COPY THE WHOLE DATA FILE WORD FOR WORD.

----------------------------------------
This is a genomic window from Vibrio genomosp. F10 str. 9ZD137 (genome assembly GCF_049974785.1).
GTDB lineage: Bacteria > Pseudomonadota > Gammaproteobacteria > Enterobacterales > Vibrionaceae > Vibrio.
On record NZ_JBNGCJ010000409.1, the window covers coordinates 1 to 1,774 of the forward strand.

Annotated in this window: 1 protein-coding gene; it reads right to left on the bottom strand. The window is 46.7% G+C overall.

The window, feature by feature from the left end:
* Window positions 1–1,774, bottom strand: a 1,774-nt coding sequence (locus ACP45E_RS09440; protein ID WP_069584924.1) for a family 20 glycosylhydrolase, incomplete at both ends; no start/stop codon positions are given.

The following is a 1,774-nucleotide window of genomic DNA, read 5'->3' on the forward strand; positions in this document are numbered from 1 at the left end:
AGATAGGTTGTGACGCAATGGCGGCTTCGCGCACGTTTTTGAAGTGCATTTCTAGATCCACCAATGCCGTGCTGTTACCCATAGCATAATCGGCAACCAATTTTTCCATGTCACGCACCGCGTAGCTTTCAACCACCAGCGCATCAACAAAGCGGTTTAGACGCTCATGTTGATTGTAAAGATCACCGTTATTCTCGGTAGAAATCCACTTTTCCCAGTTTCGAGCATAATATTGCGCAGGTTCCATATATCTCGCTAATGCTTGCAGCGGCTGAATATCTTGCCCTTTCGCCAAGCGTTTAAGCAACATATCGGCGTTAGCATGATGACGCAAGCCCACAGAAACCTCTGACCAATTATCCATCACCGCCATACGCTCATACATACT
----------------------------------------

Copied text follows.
This is a genomic window from Vibrio genomosp. F10 str. 9ZD137 (genome assembly GCF_049974785.1).
GTDB lineage: Bacteria > Pseudomonadota > Gammaproteobacteria > Enterobacterales > Vibrionaceae > Vibrio.
On record NZ_JBNGCJ010000409.1, the window covers coordinates 1 to 1,774 of the forward strand.

Annotated in this window: 1 protein-coding gene; it reads right to left on the bottom strand. The window is 46.7% G+C overall.

The window, feature by feature from the left end:
* Window positions 1–1,774, bottom strand: a 1,774-nt coding sequence (locus ACP45E_RS09440; protein ID WP_069584924.1) for a family 20 glycosylhydrolase, incomplete at both ends; no start/stop codon positions are given.

The following is a 1,774-nucleotide window of genomic DNA, read 5'->3' on the forward strand; positions in this document are numbered from 1 at the left end:
AGATAGGTTGTGACGCAATGGCGGCTTCGCGCACGTTTTTGAAGTGCATTTCTAGATCCACCAATGCCGTGCTGTTACCCATAGCATAATCGGCAACCAATTTTTCCATGTCACGCACCGCGTAGCTTTCAACCACCAGCGCATCAACAAAGCGGTTTAGACGCTCATGTTGATTGTAAAGATCACCGTTATTCTCGGTAGAAATCCACTTTTCCCAGTTTCGAGCATAATATTGCGCAGGTTCCATATATCTCGCTAATGCTTGCAGCGGCTGAATATCTTGCCCTTTCGCCAAGCGTTTAAGCAACATATCGGCGTTAGCATGATGACGCAAGCCCACAGAAACCTCTGACCAATTATCCATCACCGCCATACGCTCATACATACT